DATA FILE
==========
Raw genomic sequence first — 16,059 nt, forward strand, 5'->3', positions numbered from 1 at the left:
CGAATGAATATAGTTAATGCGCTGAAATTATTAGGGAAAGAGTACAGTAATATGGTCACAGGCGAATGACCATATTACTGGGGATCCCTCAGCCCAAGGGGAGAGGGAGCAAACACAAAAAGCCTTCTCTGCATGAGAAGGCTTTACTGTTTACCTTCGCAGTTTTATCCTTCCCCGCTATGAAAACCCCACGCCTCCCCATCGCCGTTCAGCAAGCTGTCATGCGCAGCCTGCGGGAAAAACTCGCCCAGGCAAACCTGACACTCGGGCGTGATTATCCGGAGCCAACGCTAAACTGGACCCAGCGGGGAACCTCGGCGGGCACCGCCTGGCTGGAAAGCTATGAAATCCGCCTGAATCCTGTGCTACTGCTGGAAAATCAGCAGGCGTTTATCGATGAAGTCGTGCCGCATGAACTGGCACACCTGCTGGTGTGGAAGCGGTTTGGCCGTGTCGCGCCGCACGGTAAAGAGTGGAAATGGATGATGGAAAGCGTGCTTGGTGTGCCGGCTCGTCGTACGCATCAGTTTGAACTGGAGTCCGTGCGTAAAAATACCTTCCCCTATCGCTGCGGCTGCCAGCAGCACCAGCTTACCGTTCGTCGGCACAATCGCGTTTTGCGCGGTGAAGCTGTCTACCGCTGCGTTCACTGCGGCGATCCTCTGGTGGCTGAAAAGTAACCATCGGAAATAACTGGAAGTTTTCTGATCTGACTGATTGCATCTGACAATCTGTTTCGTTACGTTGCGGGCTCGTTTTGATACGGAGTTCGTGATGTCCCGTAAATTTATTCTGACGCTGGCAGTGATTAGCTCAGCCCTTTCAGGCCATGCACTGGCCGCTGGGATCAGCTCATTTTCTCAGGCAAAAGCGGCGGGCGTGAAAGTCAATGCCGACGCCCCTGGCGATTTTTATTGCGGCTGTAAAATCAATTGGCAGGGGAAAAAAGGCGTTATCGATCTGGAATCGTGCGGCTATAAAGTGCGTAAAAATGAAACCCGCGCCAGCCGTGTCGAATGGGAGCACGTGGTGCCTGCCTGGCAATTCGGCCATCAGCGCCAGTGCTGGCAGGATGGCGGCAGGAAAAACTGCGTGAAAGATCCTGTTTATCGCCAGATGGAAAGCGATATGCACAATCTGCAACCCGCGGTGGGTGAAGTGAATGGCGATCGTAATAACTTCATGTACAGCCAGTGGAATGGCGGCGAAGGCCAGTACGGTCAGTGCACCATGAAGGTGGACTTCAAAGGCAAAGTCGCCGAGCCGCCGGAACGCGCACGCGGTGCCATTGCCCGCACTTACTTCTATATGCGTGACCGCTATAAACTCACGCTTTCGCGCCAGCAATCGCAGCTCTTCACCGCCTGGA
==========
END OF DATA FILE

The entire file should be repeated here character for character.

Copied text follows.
Raw genomic sequence first — 16,059 nt, forward strand, 5'->3', positions numbered from 1 at the left:
CGAATGAATATAGTTAATGCGCTGAAATTATTAGGGAAAGAGTACAGTAATATGGTCACAGGCGAATGACCATATTACTGGGGATCCCTCAGCCCAAGGGGAGAGGGAGCAAACACAAAAAGCCTTCTCTGCATGAGAAGGCTTTACTGTTTACCTTCGCAGTTTTATCCTTCCCCGCTATGAAAACCCCACGCCTCCCCATCGCCGTTCAGCAAGCTGTCATGCGCAGCCTGCGGGAAAAACTCGCCCAGGCAAACCTGACACTCGGGCGTGATTATCCGGAGCCAACGCTAAACTGGACCCAGCGGGGAACCTCGGCGGGCACCGCCTGGCTGGAAAGCTATGAAATCCGCCTGAATCCTGTGCTACTGCTGGAAAATCAGCAGGCGTTTATCGATGAAGTCGTGCCGCATGAACTGGCACACCTGCTGGTGTGGAAGCGGTTTGGCCGTGTCGCGCCGCACGGTAAAGAGTGGAAATGGATGATGGAAAGCGTGCTTGGTGTGCCGGCTCGTCGTACGCATCAGTTTGAACTGGAGTCCGTGCGTAAAAATACCTTCCCCTATCGCTGCGGCTGCCAGCAGCACCAGCTTACCGTTCGTCGGCACAATCGCGTTTTGCGCGGTGAAGCTGTCTACCGCTGCGTTCACTGCGGCGATCCTCTGGTGGCTGAAAAGTAACCATCGGAAATAACTGGAAGTTTTCTGATCTGACTGATTGCATCTGACAATCTGTTTCGTTACGTTGCGGGCTCGTTTTGATACGGAGTTCGTGATGTCCCGTAAATTTATTCTGACGCTGGCAGTGATTAGCTCAGCCCTTTCAGGCCATGCACTGGCCGCTGGGATCAGCTCATTTTCTCAGGCAAAAGCGGCGGGCGTGAAAGTCAATGCCGACGCCCCTGGCGATTTTTATTGCGGCTGTAAAATCAATTGGCAGGGGAAAAAAGGCGTTATCGATCTGGAATCGTGCGGCTATAAAGTGCGTAAAAATGAAACCCGCGCCAGCCGTGTCGAATGGGAGCACGTGGTGCCTGCCTGGCAATTCGGCCATCAGCGCCAGTGCTGGCAGGATGGCGGCAGGAAAAACTGCGTGAAAGATCCTGTTTATCGCCAGATGGAAAGCGATATGCACAATCTGCAACCCGCGGTGGGTGAAGTGAATGGCGATCGTAATAACTTCATGTACAGCCAGTGGAATGGCGGCGAAGGCCAGTACGGTCAGTGCACCATGAAGGTGGACTTCAAAGGCAAAGTCGCCGAGCCGCCGGAACGCGCACGCGGTGCCATTGCCCGCACTTACTTCTATATGCGTGACCGCTATAAACTCACGCTTTCGCGCCAGCAATCGCAGCTCTTCACCGCCTGGA